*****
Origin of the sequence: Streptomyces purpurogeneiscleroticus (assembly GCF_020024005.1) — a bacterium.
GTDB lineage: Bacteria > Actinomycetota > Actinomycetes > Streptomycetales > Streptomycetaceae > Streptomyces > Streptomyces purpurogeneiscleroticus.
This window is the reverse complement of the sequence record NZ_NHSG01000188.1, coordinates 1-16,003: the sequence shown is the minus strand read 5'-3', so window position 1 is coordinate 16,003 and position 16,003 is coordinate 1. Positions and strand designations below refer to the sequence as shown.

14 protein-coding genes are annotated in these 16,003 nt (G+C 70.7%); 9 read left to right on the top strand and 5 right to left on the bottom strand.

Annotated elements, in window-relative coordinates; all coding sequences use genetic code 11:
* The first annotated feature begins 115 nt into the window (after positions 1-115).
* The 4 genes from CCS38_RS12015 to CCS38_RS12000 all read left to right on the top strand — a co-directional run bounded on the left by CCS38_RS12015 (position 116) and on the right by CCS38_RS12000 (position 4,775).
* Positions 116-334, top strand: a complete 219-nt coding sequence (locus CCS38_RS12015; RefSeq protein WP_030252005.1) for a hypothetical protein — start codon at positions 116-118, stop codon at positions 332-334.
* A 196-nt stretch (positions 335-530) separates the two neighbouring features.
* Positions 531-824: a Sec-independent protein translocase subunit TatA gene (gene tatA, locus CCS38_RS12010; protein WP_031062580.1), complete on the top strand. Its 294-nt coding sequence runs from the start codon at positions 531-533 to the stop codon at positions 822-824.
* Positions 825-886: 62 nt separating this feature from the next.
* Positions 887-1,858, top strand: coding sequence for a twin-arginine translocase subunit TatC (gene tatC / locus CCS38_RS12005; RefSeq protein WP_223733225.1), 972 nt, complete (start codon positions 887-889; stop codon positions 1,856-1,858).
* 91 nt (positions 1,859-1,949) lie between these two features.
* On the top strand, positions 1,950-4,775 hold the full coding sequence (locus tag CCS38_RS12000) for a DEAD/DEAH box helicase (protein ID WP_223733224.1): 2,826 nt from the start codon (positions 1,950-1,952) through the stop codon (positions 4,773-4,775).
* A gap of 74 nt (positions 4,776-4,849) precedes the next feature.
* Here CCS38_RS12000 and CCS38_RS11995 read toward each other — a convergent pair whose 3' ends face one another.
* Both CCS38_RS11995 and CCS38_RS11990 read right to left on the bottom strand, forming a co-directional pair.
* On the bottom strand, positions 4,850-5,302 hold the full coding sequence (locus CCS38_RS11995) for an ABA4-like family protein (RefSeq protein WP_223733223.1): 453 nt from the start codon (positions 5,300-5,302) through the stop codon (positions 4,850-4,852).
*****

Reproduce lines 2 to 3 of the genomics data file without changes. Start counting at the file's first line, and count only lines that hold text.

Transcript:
GTDB lineage: Bacteria > Actinomycetota > Actinomycetes > Streptomycetales > Streptomycetaceae > Streptomyces > Streptomyces purpurogeneiscleroticus.
This window is the reverse complement of the sequence record NZ_NHSG01000188.1, coordinates 1-16,003: the sequence shown is the minus strand read 5'-3', so window position 1 is coordinate 16,003 and position 16,003 is coordinate 1. Positions and strand designations below refer to the sequence as shown.